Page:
Talk about suiting up for a jog — researchers have developed an exosuit that helps runners use less energy.
The ensemble is no stiff, Iron Man-style exoskeleton — it looks more like a pair of belted spandex shorts. In the study, recently published in Science Robotics, researchers say that wearing the suit can cut the metabolic cost of a treadmill run by 5.4 percent.
“So right now, it’s still, I would say, comparable to having the best possible shoes,” says Phillipe Malcolm, an assistant biomechanics professor at the University of Nebraska Omaha and one of the paper’s authors. “However, we’re sure that further improvements are possible, simply because this was just very preliminary research.”
Before, he explains, exosuits were only capable of reducing the metabolic cost of walking. “Just the fact of being able to reduce the metabolic cost of running is like a new benchmark and can lead to a lot of applications, maybe for recreational or injured athletes and such.”
When the suit is on, thin cables pull between the belt and leg wraps — like a second pair of hip extensor muscles. For now, the exosuit’s cables are powered by stationary actuators, not portable batteries — so, the technology isn’t quite trail ready. But already, Malcolm says, the suit has potential uses for treadmill-based physical therapy.
“And right now, it’s optimized for reducing the metabolic energy costs of running,” he says, “but it could be optimized for any other given objective — like, for example, reducing the strain in a particular muscle that’s injured. [That] would probably require some type of actuation with a different magnitude and different timing.”
In the study, researchers tested two cable-pulling patterns or “assistance profiles.” One was derived from normal human running posture, and the other, from a simulation of exoskeleton-assisted running. According to the Harvard press release, researchers found that the simulation-based profile — which pulled the cables later in the suit wearer's running stride — helped runners save more energy, beating the biology-based profile by about a factor of two.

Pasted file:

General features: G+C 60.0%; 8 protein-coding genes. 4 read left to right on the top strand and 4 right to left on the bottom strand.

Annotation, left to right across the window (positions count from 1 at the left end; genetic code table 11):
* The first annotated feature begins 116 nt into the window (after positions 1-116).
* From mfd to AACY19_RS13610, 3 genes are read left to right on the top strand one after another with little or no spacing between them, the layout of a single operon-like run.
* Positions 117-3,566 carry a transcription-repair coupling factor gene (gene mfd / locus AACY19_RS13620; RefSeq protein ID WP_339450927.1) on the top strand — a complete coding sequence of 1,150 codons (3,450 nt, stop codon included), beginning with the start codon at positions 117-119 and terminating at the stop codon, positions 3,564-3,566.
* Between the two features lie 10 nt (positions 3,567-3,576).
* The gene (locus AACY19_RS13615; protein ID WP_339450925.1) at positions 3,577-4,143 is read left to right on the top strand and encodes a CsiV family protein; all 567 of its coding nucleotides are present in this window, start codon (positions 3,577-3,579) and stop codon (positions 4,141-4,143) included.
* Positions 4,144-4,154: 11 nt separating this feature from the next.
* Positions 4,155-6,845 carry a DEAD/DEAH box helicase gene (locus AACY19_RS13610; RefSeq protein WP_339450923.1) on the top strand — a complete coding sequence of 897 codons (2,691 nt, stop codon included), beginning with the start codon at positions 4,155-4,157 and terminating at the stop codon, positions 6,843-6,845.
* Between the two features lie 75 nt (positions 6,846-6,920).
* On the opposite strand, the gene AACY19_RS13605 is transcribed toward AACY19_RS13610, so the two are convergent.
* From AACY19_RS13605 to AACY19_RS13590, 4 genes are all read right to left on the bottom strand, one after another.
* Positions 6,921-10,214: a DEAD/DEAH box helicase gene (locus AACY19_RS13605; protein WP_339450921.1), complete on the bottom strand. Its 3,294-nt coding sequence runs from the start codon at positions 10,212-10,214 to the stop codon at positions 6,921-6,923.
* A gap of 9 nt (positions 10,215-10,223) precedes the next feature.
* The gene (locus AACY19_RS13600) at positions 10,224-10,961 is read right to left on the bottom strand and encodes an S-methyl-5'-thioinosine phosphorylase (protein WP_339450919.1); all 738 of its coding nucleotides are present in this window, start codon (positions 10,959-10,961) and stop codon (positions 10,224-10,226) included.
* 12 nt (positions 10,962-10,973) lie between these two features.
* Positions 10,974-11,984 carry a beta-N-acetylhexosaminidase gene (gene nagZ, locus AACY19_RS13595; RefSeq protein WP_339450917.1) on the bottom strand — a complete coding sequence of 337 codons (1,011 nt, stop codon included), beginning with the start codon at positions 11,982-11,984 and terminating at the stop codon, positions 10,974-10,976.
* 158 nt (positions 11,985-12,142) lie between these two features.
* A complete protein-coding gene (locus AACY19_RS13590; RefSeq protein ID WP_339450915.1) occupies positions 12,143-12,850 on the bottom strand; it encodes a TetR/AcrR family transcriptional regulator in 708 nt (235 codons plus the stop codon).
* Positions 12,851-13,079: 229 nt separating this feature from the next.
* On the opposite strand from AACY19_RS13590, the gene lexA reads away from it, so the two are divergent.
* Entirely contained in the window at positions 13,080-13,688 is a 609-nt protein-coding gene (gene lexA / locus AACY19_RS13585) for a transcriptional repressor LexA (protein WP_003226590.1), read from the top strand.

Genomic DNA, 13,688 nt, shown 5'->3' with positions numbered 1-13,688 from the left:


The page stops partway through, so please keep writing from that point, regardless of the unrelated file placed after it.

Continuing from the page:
With more research, Malcolm thinks the exosuit can further reduce the metabolic cost of running. Another goal? Making the suit portable — although he says its tethered version has been helpful for development.
“If you look at the past, at earlier developments on exoskeletons and exosuits for walking, that’s also how those developments happened first,” he says. “It’s done with what we call an off-board approach, so, the actuation unit is next to a treadmill. That gives the advantage that it’s much more versatile, much more programmable and that the person doesn’t have to carry the weight.
“And once we figure out which type of assistance is needed to assist the person, which appears to be quite difficult to find, then we can use that information for designing a portable device.”
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